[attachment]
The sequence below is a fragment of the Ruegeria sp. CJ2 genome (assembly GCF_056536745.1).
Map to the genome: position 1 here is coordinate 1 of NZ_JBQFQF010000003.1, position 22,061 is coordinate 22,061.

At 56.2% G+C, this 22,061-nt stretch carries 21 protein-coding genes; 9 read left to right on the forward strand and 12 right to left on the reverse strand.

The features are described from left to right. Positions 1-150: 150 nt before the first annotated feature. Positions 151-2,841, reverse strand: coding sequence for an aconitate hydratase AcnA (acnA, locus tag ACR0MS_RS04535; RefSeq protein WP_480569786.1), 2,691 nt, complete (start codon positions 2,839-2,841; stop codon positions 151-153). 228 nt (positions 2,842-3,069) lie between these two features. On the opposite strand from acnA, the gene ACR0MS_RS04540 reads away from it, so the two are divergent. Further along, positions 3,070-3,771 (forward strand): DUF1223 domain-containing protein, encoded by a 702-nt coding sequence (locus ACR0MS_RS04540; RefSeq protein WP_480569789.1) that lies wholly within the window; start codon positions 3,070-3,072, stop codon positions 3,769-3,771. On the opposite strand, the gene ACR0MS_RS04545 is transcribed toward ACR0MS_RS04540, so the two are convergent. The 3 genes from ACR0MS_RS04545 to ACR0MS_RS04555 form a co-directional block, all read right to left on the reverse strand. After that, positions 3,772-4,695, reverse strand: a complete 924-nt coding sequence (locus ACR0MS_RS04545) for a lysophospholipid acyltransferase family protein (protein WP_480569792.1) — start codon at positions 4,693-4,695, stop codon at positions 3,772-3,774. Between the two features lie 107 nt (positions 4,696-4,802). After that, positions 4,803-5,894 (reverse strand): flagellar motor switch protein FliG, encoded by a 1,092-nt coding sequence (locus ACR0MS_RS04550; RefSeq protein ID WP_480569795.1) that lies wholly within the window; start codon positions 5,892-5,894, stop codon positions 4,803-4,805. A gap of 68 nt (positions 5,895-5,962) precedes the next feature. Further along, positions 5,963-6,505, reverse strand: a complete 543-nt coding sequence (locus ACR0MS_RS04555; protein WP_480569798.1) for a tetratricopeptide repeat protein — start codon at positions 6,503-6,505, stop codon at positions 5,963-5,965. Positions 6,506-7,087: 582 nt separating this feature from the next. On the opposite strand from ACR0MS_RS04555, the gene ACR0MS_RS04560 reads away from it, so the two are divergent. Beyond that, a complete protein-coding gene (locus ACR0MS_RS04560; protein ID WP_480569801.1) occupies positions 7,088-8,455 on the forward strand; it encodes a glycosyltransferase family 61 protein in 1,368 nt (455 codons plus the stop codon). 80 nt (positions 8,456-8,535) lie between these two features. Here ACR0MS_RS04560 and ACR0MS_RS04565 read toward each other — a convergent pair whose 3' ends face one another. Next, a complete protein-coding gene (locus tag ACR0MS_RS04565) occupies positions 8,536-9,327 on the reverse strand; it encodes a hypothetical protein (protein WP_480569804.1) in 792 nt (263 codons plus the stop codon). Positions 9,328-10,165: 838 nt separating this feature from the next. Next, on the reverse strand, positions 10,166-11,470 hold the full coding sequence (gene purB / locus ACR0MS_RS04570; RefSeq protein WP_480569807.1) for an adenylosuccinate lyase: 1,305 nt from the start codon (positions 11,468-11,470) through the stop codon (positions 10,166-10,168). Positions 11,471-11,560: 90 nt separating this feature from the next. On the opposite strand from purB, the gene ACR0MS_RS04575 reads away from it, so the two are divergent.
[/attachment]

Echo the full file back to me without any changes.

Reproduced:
The sequence below is a fragment of the Ruegeria sp. CJ2 genome (assembly GCF_056536745.1).
Map to the genome: position 1 here is coordinate 1 of NZ_JBQFQF010000003.1, position 22,061 is coordinate 22,061.

At 56.2% G+C, this 22,061-nt stretch carries 21 protein-coding genes; 9 read left to right on the forward strand and 12 right to left on the reverse strand.

The features are described from left to right. Positions 1-150: 150 nt before the first annotated feature. Positions 151-2,841, reverse strand: coding sequence for an aconitate hydratase AcnA (acnA, locus tag ACR0MS_RS04535; RefSeq protein WP_480569786.1), 2,691 nt, complete (start codon positions 2,839-2,841; stop codon positions 151-153). 228 nt (positions 2,842-3,069) lie between these two features. On the opposite strand from acnA, the gene ACR0MS_RS04540 reads away from it, so the two are divergent. Further along, positions 3,070-3,771 (forward strand): DUF1223 domain-containing protein, encoded by a 702-nt coding sequence (locus ACR0MS_RS04540; RefSeq protein WP_480569789.1) that lies wholly within the window; start codon positions 3,070-3,072, stop codon positions 3,769-3,771. On the opposite strand, the gene ACR0MS_RS04545 is transcribed toward ACR0MS_RS04540, so the two are convergent. The 3 genes from ACR0MS_RS04545 to ACR0MS_RS04555 form a co-directional block, all read right to left on the reverse strand. After that, positions 3,772-4,695, reverse strand: a complete 924-nt coding sequence (locus ACR0MS_RS04545) for a lysophospholipid acyltransferase family protein (protein WP_480569792.1) — start codon at positions 4,693-4,695, stop codon at positions 3,772-3,774. Between the two features lie 107 nt (positions 4,696-4,802). After that, positions 4,803-5,894 (reverse strand): flagellar motor switch protein FliG, encoded by a 1,092-nt coding sequence (locus ACR0MS_RS04550; RefSeq protein ID WP_480569795.1) that lies wholly within the window; start codon positions 5,892-5,894, stop codon positions 4,803-4,805. A gap of 68 nt (positions 5,895-5,962) precedes the next feature. Further along, positions 5,963-6,505, reverse strand: a complete 543-nt coding sequence (locus ACR0MS_RS04555; protein WP_480569798.1) for a tetratricopeptide repeat protein — start codon at positions 6,503-6,505, stop codon at positions 5,963-5,965. Positions 6,506-7,087: 582 nt separating this feature from the next. On the opposite strand from ACR0MS_RS04555, the gene ACR0MS_RS04560 reads away from it, so the two are divergent. Beyond that, a complete protein-coding gene (locus ACR0MS_RS04560; protein ID WP_480569801.1) occupies positions 7,088-8,455 on the forward strand; it encodes a glycosyltransferase family 61 protein in 1,368 nt (455 codons plus the stop codon). 80 nt (positions 8,456-8,535) lie between these two features. Here ACR0MS_RS04560 and ACR0MS_RS04565 read toward each other — a convergent pair whose 3' ends face one another. Next, a complete protein-coding gene (locus tag ACR0MS_RS04565) occupies positions 8,536-9,327 on the reverse strand; it encodes a hypothetical protein (protein WP_480569804.1) in 792 nt (263 codons plus the stop codon). Positions 9,328-10,165: 838 nt separating this feature from the next. Next, on the reverse strand, positions 10,166-11,470 hold the full coding sequence (gene purB / locus ACR0MS_RS04570; RefSeq protein WP_480569807.1) for an adenylosuccinate lyase: 1,305 nt from the start codon (positions 11,468-11,470) through the stop codon (positions 10,166-10,168). Positions 11,471-11,560: 90 nt separating this feature from the next. On the opposite strand from purB, the gene ACR0MS_RS04575 reads away from it, so the two are divergent.